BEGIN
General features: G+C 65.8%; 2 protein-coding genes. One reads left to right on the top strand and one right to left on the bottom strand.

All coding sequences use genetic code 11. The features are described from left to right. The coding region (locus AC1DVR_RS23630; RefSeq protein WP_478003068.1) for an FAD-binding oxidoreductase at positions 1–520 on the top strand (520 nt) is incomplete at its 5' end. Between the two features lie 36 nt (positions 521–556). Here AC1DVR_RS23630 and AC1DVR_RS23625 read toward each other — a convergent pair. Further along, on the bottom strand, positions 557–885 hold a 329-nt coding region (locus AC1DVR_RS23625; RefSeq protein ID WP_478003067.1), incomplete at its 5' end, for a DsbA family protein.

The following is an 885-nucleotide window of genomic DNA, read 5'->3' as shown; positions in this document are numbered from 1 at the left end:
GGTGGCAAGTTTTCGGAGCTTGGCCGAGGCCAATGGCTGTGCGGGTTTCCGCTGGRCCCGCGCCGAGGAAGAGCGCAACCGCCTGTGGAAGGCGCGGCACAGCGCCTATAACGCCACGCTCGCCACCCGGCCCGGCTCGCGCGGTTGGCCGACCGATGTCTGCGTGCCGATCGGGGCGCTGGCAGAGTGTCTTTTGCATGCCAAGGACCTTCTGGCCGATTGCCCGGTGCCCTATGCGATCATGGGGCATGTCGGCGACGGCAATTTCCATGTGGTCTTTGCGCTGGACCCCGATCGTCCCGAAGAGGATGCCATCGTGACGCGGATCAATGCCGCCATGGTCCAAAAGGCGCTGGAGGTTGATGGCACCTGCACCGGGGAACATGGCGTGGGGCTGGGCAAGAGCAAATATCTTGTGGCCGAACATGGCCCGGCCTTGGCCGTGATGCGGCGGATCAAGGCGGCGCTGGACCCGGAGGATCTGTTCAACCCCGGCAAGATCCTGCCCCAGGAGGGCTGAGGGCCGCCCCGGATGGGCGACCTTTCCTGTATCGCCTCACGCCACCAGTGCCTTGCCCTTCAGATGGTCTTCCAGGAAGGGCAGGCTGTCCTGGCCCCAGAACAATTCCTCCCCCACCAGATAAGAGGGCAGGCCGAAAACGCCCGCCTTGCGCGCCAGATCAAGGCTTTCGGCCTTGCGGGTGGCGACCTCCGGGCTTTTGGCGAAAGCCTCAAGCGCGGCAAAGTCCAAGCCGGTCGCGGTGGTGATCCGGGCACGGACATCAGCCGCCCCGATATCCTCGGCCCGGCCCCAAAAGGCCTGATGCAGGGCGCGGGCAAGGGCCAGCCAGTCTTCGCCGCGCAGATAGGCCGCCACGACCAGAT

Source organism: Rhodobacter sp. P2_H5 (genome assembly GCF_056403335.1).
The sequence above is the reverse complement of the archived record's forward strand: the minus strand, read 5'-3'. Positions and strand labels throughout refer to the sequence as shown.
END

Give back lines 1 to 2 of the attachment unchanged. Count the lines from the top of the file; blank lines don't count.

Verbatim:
General features: G+C 65.8%; 2 protein-coding genes. One reads left to right on the top strand and one right to left on the bottom strand.

All coding sequences use genetic code 11. The features are described from left to right. The coding region (locus AC1DVR_RS23630; RefSeq protein WP_478003068.1) for an FAD-binding oxidoreductase at positions 1–520 on the top strand (520 nt) is incomplete at its 5' end. Between the two features lie 36 nt (positions 521–556). Here AC1DVR_RS23630 and AC1DVR_RS23625 read toward each other — a convergent pair. Further along, on the bottom strand, positions 557–885 hold a 329-nt coding region (locus AC1DVR_RS23625; RefSeq protein ID WP_478003067.1), incomplete at its 5' end, for a DsbA family protein.